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Timer: 4.18 jiffies (0.041763782501221).

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By ILPARW on Feb 21, 2020 2:29 PM, concerning plant: Jesuit's bark (Iva frutescens)

This Maritime Marsh-Elder or Hightide-Bush is a barely woody, usually leggy shrub in the Aster (Composite ) Family that has a native range from the coastal area of southern New England down along Florida over to south Texas in brackish and saline wetlands. It bears long, narrow, opposite leaves with pointed apexes and having some marginal big teeth. It bears rounded flower clusters with a green cap and whitish and yellowish flower parts hanging down in late summer and early autumn that are not showy. I first saw this plant listed in the catalogue of a native plant nursery. Some native pant nurseries and conservation nurseries offer this species for embankment restoration and stabilization, and it can be grown in a regular landscape, though it is not really showy. (The Eastern Groundselbush (Baccharis halimifolia is similar and native to the same region and often a companion plant, but has smaller, broader leaves that are alternate, little upright white flowers, and white hairy seed clusters.)

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By Baja_Costero on Feb 20, 2020 11:59 PM, concerning plant: Vahonona (Aloe cipolinicola)

This single-stemmed highland tree aloe from Madagascar (up to about 8-12 feet tall) was formerly a variety of Aloe capitata. It has a similar branched inflorescence with densely flowered capitate racemes and most notably flowers opening from the top downward. The flowers are yellow, bell-shaped, and nearly sessile (very short pedicels) toward the bottom of the raceme. Slow growing in cultivation. Intolerant of extreme heat. Flowers vulnerable to winter cold.

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By Australis on Feb 20, 2020 9:38 PM, concerning plant: Ivory-Colored Cymbidium (Cymbidium eburneum 'Royale 3 Flowers')

This is a known diploid (2N).

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By jathton on Feb 18, 2020 12:20 PM, concerning plant: Narbonne Flax (Linum narbonense)

This is not a plant for gardeners who believe a plant should grow well wherever the gardener wants to plant it. Try growing it in the heavy clay soils so prevalent in central Oklahoma and it roots so shallowly that its perennial potential is seriously compromised.
Plant it in light, or at least very well-drained, soil in full sun and it will respond with vigorous growth that easily self seeds. Individual blooms only last one day, but an established clump will bloom profusely for eight weeks in May and June. Cutting some stems back by half while the plant is blooming will extend the bloom season.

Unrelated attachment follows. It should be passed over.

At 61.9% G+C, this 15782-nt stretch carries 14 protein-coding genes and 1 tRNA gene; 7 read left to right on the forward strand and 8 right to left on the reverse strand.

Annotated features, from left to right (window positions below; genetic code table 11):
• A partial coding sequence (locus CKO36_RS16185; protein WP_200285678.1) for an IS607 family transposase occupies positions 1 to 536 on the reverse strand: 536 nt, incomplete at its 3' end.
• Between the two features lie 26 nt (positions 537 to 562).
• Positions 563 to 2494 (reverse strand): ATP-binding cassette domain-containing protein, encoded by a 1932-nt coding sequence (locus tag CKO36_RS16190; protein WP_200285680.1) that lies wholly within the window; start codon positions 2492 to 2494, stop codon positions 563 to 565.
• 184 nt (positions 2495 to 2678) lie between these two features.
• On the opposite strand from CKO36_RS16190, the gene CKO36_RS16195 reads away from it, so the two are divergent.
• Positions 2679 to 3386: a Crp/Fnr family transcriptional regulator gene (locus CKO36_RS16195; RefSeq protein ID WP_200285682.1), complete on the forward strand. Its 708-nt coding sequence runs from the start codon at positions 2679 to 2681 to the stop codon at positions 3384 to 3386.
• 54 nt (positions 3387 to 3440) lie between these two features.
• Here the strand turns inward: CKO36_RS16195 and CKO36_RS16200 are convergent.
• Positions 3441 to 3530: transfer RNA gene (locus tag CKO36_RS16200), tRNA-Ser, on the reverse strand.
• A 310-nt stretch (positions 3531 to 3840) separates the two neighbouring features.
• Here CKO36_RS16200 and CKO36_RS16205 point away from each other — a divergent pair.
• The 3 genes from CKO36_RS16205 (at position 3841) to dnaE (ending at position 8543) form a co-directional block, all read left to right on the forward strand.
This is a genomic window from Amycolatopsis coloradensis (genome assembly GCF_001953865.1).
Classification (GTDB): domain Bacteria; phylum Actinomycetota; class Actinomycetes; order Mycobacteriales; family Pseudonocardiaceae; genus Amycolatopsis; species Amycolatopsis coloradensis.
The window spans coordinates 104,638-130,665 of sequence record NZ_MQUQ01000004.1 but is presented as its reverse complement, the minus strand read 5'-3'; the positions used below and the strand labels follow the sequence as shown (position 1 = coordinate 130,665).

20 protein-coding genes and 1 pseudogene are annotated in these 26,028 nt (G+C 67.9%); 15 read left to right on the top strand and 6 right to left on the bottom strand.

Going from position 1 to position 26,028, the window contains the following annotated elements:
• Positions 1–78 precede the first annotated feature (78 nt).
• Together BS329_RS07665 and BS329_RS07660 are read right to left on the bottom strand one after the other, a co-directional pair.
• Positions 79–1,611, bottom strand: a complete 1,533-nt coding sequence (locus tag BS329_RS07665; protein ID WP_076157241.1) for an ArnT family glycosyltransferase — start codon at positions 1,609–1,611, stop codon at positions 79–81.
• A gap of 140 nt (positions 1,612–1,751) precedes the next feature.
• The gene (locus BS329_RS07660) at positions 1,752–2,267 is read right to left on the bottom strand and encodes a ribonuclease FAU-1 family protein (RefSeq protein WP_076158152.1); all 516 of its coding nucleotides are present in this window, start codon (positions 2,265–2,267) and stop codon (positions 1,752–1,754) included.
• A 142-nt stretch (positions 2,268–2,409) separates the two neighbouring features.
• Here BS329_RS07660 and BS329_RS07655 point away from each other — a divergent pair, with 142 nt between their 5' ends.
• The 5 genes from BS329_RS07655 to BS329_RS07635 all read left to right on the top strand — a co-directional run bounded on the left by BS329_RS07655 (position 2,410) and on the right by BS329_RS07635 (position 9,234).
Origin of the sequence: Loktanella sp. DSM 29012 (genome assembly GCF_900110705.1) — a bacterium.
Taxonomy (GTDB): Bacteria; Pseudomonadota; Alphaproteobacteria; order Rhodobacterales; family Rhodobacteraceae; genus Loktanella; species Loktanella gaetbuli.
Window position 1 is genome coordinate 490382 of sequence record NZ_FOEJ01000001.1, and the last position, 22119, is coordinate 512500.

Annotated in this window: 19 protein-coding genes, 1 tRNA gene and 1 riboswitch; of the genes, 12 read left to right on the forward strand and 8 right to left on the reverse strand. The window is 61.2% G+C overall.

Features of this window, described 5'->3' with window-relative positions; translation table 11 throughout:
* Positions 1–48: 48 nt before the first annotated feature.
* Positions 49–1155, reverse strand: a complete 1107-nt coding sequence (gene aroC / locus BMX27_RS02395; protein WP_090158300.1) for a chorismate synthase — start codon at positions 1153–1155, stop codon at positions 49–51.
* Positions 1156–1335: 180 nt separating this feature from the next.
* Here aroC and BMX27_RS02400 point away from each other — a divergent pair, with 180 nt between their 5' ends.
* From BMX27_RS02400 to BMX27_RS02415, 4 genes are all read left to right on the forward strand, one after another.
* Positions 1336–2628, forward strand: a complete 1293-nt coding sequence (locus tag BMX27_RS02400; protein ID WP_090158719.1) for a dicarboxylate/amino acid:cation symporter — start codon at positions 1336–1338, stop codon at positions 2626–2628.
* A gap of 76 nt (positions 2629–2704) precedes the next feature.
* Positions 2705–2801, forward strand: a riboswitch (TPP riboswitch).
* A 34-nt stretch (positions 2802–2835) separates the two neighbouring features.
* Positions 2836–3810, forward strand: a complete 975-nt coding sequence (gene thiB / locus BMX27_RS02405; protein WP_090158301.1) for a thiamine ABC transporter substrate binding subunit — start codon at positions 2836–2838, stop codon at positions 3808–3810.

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By skopjecollection on Feb 17, 2020 1:01 PM, concerning plant: Woolly Thistle (Cirsium eriophorum)

A very large, upright herbaceous biennial. It's among the spiniest thistles I've encountered, as well as among the most interesting.
Leaves are somewhat pinnate, with spines adorning the leaf tip, and cilia and softer spines on the margins, with spines sometimes protruding from the upper and underside of the leaf. The plant itself only branches at the tip, and sometimes forms colonies of multiple plants. Flower bud is woolly, and covered with spines. Likes sunny to shady arid patches.

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By skopjecollection on Feb 17, 2020 12:56 PM, concerning plant: Centaurea rupestris

A small herb, it favors arid and sunny slopes, often growing near rocks.

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By skopjecollection on Feb 17, 2020 12:55 PM, concerning plant: Plumeless Thistle (Carduus acanthoides)

It's a large herbaceous biennial, completely covered in spines. Often grows in clusters of several plants. Favors sunny and arid areas, often growing near roads. Seeds are wind dispersed, similar to a dandelion.

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By Strever on Feb 16, 2020 7:15 PM, concerning plant: Podophyllum versipelle var. sichuanense

Podophyllum versipelle was treated by Shaw (in Stearn, Gen. Epi-medium, 276–282. 2002) as comprising two subspecies: subsp. versi-pelle ("Leaf lobes elobulate, upper leaf with 4–7 lobes on one side, lobes shallow 1/5–1/3 of radius; inflorescence 4–9 flowered; pedicels with hairs") and subsp. boreale J. M. H. Shaw ("Leaf lobes often with lobules, upper leaf with 4 or 5 lobes on one side, lobes deep, 1/2–2/3 of
Fl. China 19: 783–786. 2011. radius; inflorescence 4–10(–19) flowered; pedicels glabrous or rarely hairy"). Within Podophyllum versipelle subsp. boreale, Shaw (loc. cit.) recognized two varieties: P. versipelle var. boreale (lobes of leaves with convex margins, lobes entire or trilobulate; pedicels and leaves abax-ially glabrous) and P. versipelle var. sichuanense J. M. H. Shaw (lobes of leaves with concave margins, lobes usually trilobulate; pedicels and leaves abaxially hairy)

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By Australis on Feb 16, 2020 5:54 PM, concerning plant: Orchid (Cymbidium Lois Kelly 'Atlantis')

This clone is a tetraploid (4N).

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By Australis on Feb 16, 2020 5:48 PM, concerning plant: Orchid (Cymbidium Girrahween 'Enid')

This was the first Cymbidium in Australia to receive an FCC. Unfortunately it is a triploid (3N) and does not appear to have been fertile.

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